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Le Monde, France

Familial Atmosphere and
Buying Frenzy at Gun Show


By Corine Lesnes

Translated By Michelle Boone

10 January 2013

Edited by Rachel Smith


France - Le Monde - Original Article (French)

What? A two-week waiting period to buy a semi-automatic AR-45? Which amendment are we mocking? On December 30, 2012 in Denver, customers jostled in front of the entries at the last gun show of the year. The show took place 20 kilometers from the Century cinema in Aurora where one of the deadliest shootings in 2012 took place (12 dead, on the premier of the Batman movie). Yet, you would think you were light years away.

Rifles on tables, rifles in the parking lot, pistols, revolvers — every color, every shape — there are firearms everywhere. Admittedly, after the first moment of terror, you get used to it. In this part of America, nothing is more common than the gun show. On the night before New Year’s Eve, the atmosphere is familial. The youngest children are perched on the shoulders of their fathers. Teens have a table, just for them, that holds a blazing pink “My First Rifle” for girls.

The Tanner Gun Show is one of the biggest gun shows in the area: 700 stalls packed with firearms, knives (on sale, hurry, it’s Sunday), bullet proof vests and jackets with pockets where you can slide a hidden firearm that state law gives you the right to carry everywhere — except in schools and public places (a mistake, as everyone knows. The proof: Killers particularly target schools, knowing that no one there is legally armed). The saloon manager, excuse me, stall manager tries to sell a cattle prod to a Latino family. “11,000 volts!” she boasts, “and only 70 dollars.” Her partner, a bull dressed in leather, insists, “She tried it on me. I cried like a four-year-old kid!” The customers defy stereotypes, like this 27 year-old woman with piercings and baggy pants; black and set on buying a pistol. Does she feel threatened? Not in the least. But she’s determined to “defend her family” just in case.

In mid-December, Barack Obama announced the creation of a national commission on gun violence headed by Vice President Joe Biden. It must present its conclusions by the end of January, but Republicans can always be counted on to put on the brakes. The legislative priority, they say, is the reduction of the budget deficit and austerity measures.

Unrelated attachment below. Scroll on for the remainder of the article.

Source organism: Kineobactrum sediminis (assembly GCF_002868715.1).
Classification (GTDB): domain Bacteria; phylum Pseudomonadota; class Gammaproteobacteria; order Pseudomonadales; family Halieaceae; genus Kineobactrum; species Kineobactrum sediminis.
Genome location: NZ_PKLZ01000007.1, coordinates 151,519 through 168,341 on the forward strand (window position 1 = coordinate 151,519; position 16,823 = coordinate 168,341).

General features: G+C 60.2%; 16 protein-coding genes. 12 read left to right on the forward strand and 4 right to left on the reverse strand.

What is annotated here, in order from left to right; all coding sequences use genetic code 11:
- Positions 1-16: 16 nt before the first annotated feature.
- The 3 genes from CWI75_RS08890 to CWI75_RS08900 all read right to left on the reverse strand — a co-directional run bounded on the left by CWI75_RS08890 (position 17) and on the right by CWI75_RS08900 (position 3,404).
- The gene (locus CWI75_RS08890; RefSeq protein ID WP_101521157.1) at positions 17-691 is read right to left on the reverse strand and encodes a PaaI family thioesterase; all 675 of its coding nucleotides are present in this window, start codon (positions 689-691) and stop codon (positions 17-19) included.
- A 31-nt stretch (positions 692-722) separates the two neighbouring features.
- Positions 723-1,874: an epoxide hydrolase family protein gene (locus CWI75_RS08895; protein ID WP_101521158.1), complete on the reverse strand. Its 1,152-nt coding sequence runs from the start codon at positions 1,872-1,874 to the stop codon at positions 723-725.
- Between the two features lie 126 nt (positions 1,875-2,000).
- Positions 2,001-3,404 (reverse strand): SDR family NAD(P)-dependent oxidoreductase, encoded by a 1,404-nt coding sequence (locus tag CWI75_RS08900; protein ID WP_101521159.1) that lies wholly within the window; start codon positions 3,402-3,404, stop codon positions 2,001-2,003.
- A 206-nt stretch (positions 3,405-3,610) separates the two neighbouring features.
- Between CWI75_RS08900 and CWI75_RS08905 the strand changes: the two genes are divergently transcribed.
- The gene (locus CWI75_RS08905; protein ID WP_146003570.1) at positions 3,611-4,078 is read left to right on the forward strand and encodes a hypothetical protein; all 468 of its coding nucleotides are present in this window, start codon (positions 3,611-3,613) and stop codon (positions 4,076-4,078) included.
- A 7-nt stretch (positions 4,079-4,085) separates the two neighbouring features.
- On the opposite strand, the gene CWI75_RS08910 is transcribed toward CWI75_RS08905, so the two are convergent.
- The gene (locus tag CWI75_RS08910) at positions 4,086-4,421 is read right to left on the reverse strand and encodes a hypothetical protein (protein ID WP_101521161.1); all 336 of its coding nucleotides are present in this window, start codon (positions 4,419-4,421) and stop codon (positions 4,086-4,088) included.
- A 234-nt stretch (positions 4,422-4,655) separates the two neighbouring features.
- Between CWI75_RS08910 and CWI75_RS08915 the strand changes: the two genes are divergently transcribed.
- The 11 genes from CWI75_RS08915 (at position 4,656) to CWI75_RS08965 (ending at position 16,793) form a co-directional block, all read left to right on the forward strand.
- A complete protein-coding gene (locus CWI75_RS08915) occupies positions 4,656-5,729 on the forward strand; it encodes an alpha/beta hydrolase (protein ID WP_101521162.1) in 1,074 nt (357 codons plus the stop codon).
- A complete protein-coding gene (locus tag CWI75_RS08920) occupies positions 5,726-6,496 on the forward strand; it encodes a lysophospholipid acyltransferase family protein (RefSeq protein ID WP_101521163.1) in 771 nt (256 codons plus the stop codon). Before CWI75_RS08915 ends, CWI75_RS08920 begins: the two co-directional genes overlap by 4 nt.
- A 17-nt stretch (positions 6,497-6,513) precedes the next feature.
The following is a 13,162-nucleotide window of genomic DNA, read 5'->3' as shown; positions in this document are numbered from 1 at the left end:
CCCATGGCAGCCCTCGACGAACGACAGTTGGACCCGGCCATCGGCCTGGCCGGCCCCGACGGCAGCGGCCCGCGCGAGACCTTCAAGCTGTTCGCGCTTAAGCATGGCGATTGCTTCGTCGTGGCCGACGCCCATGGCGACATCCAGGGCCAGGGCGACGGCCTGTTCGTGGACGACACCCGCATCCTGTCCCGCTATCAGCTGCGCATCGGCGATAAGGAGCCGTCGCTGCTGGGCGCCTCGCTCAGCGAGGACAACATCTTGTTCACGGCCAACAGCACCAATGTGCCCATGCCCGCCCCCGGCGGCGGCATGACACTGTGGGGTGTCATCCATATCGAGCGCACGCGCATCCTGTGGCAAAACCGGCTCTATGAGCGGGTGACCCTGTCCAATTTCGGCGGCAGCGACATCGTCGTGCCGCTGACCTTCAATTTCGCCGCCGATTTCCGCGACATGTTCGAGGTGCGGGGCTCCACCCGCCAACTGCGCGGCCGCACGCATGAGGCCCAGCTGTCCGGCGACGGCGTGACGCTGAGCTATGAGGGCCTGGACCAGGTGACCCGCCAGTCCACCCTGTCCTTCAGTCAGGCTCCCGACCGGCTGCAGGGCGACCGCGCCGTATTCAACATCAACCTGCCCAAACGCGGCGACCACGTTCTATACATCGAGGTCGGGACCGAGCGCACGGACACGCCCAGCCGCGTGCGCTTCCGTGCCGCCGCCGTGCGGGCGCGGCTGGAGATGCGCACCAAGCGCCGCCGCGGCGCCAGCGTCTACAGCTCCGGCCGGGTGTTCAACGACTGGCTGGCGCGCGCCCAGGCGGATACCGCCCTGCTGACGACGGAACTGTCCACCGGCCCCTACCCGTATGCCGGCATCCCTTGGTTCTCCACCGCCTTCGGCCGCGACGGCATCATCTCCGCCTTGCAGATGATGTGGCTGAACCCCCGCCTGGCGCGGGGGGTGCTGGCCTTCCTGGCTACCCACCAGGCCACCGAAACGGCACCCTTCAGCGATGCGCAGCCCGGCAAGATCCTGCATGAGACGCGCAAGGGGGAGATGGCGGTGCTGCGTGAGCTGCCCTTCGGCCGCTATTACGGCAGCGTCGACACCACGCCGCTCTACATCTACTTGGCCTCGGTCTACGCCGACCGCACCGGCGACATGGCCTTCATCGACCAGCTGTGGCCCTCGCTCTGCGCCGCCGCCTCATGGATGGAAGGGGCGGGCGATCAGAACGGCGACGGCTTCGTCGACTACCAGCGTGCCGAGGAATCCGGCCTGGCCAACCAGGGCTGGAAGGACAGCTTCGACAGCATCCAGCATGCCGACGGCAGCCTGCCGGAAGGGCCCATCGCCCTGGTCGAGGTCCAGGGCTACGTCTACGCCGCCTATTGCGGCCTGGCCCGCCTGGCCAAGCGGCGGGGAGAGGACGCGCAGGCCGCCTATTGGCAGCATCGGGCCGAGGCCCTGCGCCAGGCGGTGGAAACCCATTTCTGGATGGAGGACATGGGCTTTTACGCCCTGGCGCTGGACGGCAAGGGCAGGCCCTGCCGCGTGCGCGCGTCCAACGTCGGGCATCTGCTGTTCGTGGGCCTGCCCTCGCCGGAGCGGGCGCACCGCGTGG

After shootings, people go overboard at gun shows. In December, 53,450 requests for purchase authorization were presented to the FBI in Colorado. That is an increase of 50 percent since October. It is the same on the national level: 2.8 million requests in December as opposed to 1.6 million in October. Before, the background check (verification that the buyer has no criminal or psychological history) took a half hour in Denver. Now, it’s necessary to wait two weeks.

In front of the FAST booth — an association that proposes accelerated training (half a day) to carry a weapon — an instructor makes a detailed list of his training courses. No need to buy a pistol; you can rent one. There are even “ladies only” days. “We really have fun. After Halloween we have a shooting competition on pumpkins,” he says. The man offers T-shirts bearing a quote from Wayne LaPierre of the National Rifle Association: “The only thing that stops a bad guy with a gun is a good guy with a gun.” This unquestionable logic is universally shared at gun shows. According to one sign, banning arms after a shooting is like saying “Get rid of spoons. They made me fat.”



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